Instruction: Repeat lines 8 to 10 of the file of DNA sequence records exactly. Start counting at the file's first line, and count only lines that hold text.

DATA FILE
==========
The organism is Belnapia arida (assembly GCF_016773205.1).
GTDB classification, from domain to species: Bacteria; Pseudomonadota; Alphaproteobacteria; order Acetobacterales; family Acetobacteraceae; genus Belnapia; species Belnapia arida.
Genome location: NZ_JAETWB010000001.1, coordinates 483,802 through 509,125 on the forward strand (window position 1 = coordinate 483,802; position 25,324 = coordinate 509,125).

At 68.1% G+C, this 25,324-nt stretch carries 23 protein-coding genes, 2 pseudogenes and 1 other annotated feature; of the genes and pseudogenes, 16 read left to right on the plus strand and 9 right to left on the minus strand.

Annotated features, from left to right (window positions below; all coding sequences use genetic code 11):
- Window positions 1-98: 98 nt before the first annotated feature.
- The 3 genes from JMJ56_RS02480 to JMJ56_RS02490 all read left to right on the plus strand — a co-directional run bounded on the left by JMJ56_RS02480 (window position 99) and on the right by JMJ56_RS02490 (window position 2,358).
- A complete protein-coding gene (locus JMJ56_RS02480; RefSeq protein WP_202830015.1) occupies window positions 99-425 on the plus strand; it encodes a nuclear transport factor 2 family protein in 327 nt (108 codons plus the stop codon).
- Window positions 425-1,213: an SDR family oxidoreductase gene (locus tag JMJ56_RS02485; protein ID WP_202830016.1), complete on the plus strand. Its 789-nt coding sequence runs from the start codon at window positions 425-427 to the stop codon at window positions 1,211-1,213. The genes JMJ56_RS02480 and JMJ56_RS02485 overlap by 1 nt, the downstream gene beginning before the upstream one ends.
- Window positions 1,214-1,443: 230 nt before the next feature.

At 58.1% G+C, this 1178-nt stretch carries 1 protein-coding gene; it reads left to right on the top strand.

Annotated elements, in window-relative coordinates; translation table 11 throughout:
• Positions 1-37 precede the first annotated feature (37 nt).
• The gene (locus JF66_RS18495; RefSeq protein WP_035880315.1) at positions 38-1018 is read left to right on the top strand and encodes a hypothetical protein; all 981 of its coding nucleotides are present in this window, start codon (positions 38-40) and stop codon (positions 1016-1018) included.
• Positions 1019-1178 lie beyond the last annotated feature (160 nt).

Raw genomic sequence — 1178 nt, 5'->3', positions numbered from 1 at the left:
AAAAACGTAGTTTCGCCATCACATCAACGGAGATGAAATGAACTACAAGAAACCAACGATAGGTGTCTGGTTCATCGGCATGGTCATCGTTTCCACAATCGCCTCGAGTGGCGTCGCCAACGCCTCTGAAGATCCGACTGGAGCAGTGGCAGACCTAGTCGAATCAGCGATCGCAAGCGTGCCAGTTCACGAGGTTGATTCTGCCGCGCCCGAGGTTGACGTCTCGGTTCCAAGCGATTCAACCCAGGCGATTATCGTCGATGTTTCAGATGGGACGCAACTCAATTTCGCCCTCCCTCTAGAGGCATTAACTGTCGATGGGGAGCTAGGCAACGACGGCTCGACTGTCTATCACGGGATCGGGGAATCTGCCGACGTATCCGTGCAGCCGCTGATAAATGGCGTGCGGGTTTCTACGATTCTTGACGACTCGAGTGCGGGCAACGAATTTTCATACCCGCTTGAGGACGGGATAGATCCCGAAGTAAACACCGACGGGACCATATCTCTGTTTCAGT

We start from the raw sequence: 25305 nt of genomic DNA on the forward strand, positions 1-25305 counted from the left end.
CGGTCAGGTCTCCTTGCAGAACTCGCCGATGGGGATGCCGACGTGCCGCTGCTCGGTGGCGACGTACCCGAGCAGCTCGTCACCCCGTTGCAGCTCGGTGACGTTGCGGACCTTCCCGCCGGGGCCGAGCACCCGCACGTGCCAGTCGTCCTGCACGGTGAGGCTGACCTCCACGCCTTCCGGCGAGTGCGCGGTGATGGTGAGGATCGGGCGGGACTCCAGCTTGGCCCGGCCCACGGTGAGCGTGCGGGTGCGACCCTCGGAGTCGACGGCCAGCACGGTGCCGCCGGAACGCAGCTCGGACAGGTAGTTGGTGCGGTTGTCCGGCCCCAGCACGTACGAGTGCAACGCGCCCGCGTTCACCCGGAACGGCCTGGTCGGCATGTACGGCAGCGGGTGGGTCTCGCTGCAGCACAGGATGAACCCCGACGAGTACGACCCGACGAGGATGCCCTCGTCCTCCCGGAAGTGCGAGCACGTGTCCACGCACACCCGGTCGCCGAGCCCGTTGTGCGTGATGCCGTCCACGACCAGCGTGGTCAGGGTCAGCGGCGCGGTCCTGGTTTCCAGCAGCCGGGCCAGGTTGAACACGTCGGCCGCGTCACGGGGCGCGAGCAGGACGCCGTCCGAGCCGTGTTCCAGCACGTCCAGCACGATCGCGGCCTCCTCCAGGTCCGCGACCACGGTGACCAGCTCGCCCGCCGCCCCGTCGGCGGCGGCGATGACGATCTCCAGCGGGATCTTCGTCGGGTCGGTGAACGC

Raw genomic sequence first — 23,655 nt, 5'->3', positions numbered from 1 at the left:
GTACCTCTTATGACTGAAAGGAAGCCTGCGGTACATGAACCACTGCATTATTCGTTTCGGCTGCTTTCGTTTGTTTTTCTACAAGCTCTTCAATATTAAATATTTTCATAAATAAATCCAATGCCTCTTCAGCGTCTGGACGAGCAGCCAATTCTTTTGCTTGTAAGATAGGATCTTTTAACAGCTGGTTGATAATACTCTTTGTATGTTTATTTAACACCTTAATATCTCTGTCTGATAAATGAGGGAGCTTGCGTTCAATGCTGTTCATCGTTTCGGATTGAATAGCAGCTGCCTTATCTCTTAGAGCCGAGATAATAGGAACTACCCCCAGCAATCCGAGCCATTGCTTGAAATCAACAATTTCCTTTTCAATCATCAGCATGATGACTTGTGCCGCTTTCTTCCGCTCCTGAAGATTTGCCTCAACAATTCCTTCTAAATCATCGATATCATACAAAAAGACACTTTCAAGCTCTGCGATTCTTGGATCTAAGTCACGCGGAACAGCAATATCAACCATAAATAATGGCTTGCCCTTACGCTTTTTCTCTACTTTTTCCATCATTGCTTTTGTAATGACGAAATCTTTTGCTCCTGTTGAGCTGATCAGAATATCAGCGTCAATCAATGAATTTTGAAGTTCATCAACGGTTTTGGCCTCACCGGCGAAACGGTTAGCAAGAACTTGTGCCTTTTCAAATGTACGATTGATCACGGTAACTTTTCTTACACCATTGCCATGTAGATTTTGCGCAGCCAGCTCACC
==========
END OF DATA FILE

- A complete protein-coding gene (locus JMJ56_RS02480; RefSeq protein WP_202830015.1) occupies window positions 99-425 on the plus strand; it encodes a nuclear transport factor 2 family protein in 327 nt (108 codons plus the stop codon).
- Window positions 425-1,213: an SDR family oxidoreductase gene (locus tag JMJ56_RS02485; protein ID WP_202830016.1), complete on the plus strand. Its 789-nt coding sequence runs from the start codon at window positions 425-427 to the stop codon at window positions 1,211-1,213. The genes JMJ56_RS02480 and JMJ56_RS02485 overlap by 1 nt, the downstream gene beginning before the upstream one ends.
- Window positions 1,214-1,443: 230 nt before the next feature.